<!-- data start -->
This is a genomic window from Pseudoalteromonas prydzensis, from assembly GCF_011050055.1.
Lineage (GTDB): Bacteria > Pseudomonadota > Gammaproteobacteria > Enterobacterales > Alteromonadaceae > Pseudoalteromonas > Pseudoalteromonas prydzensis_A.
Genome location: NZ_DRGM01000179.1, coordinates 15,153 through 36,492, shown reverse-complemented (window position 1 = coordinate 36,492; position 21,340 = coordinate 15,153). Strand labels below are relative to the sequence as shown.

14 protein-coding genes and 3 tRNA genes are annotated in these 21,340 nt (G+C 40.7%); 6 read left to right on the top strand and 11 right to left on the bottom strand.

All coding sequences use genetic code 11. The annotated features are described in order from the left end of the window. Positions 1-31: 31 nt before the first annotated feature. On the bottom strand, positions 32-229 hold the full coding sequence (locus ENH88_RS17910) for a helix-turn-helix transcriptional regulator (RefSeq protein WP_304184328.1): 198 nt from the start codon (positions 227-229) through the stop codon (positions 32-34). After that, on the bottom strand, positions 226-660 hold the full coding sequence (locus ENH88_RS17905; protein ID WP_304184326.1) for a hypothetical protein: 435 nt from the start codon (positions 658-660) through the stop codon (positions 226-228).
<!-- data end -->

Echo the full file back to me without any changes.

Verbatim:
This is a genomic window from Pseudoalteromonas prydzensis, from assembly GCF_011050055.1.
Lineage (GTDB): Bacteria > Pseudomonadota > Gammaproteobacteria > Enterobacterales > Alteromonadaceae > Pseudoalteromonas > Pseudoalteromonas prydzensis_A.
Genome location: NZ_DRGM01000179.1, coordinates 15,153 through 36,492, shown reverse-complemented (window position 1 = coordinate 36,492; position 21,340 = coordinate 15,153). Strand labels below are relative to the sequence as shown.

14 protein-coding genes and 3 tRNA genes are annotated in these 21,340 nt (G+C 40.7%); 6 read left to right on the top strand and 11 right to left on the bottom strand.

All coding sequences use genetic code 11. The annotated features are described in order from the left end of the window. Positions 1-31: 31 nt before the first annotated feature. On the bottom strand, positions 32-229 hold the full coding sequence (locus ENH88_RS17910) for a helix-turn-helix transcriptional regulator (RefSeq protein WP_304184328.1): 198 nt from the start codon (positions 227-229) through the stop codon (positions 32-34). After that, on the bottom strand, positions 226-660 hold the full coding sequence (locus ENH88_RS17905; protein ID WP_304184326.1) for a hypothetical protein: 435 nt from the start codon (positions 658-660) through the stop codon (positions 226-228).